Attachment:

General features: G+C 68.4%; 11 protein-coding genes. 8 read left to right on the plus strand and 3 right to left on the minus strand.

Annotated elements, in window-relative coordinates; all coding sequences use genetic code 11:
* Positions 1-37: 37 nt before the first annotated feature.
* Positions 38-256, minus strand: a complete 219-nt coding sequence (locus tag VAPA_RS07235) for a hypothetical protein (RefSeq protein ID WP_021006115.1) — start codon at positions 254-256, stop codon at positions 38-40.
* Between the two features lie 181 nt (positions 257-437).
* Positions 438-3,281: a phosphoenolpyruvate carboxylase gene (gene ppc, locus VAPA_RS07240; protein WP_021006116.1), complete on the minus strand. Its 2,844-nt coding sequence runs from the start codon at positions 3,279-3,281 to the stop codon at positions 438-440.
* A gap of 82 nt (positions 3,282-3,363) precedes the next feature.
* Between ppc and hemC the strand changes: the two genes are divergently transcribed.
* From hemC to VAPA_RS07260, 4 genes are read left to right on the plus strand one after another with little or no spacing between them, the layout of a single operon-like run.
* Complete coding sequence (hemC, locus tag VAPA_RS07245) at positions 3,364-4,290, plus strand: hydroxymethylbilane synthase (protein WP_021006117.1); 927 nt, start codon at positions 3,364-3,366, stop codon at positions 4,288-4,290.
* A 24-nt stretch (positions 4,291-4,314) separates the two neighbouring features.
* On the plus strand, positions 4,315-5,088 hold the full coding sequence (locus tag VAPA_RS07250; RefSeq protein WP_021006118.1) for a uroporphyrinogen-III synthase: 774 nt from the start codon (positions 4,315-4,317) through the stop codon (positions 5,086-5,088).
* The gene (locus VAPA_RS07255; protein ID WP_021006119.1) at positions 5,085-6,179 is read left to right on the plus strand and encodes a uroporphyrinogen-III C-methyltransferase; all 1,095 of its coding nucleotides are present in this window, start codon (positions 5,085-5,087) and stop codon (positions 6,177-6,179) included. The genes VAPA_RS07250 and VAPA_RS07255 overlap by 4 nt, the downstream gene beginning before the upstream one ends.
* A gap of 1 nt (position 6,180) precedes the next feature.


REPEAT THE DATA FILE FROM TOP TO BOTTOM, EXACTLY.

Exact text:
General features: G+C 68.4%; 11 protein-coding genes. 8 read left to right on the plus strand and 3 right to left on the minus strand.

Annotated elements, in window-relative coordinates; all coding sequences use genetic code 11:
* Positions 1-37: 37 nt before the first annotated feature.
* Positions 38-256, minus strand: a complete 219-nt coding sequence (locus tag VAPA_RS07235) for a hypothetical protein (RefSeq protein ID WP_021006115.1) — start codon at positions 254-256, stop codon at positions 38-40.
* Between the two features lie 181 nt (positions 257-437).
* Positions 438-3,281: a phosphoenolpyruvate carboxylase gene (gene ppc, locus VAPA_RS07240; protein WP_021006116.1), complete on the minus strand. Its 2,844-nt coding sequence runs from the start codon at positions 3,279-3,281 to the stop codon at positions 438-440.
* A gap of 82 nt (positions 3,282-3,363) precedes the next feature.
* Between ppc and hemC the strand changes: the two genes are divergently transcribed.
* From hemC to VAPA_RS07260, 4 genes are read left to right on the plus strand one after another with little or no spacing between them, the layout of a single operon-like run.
* Complete coding sequence (hemC, locus tag VAPA_RS07245) at positions 3,364-4,290, plus strand: hydroxymethylbilane synthase (protein WP_021006117.1); 927 nt, start codon at positions 3,364-3,366, stop codon at positions 4,288-4,290.
* A 24-nt stretch (positions 4,291-4,314) separates the two neighbouring features.
* On the plus strand, positions 4,315-5,088 hold the full coding sequence (locus tag VAPA_RS07250; RefSeq protein WP_021006118.1) for a uroporphyrinogen-III synthase: 774 nt from the start codon (positions 4,315-4,317) through the stop codon (positions 5,086-5,088).
* The gene (locus VAPA_RS07255; protein ID WP_021006119.1) at positions 5,085-6,179 is read left to right on the plus strand and encodes a uroporphyrinogen-III C-methyltransferase; all 1,095 of its coding nucleotides are present in this window, start codon (positions 5,085-5,087) and stop codon (positions 6,177-6,179) included. The genes VAPA_RS07250 and VAPA_RS07255 overlap by 4 nt, the downstream gene beginning before the upstream one ends.
* A gap of 1 nt (position 6,180) precedes the next feature.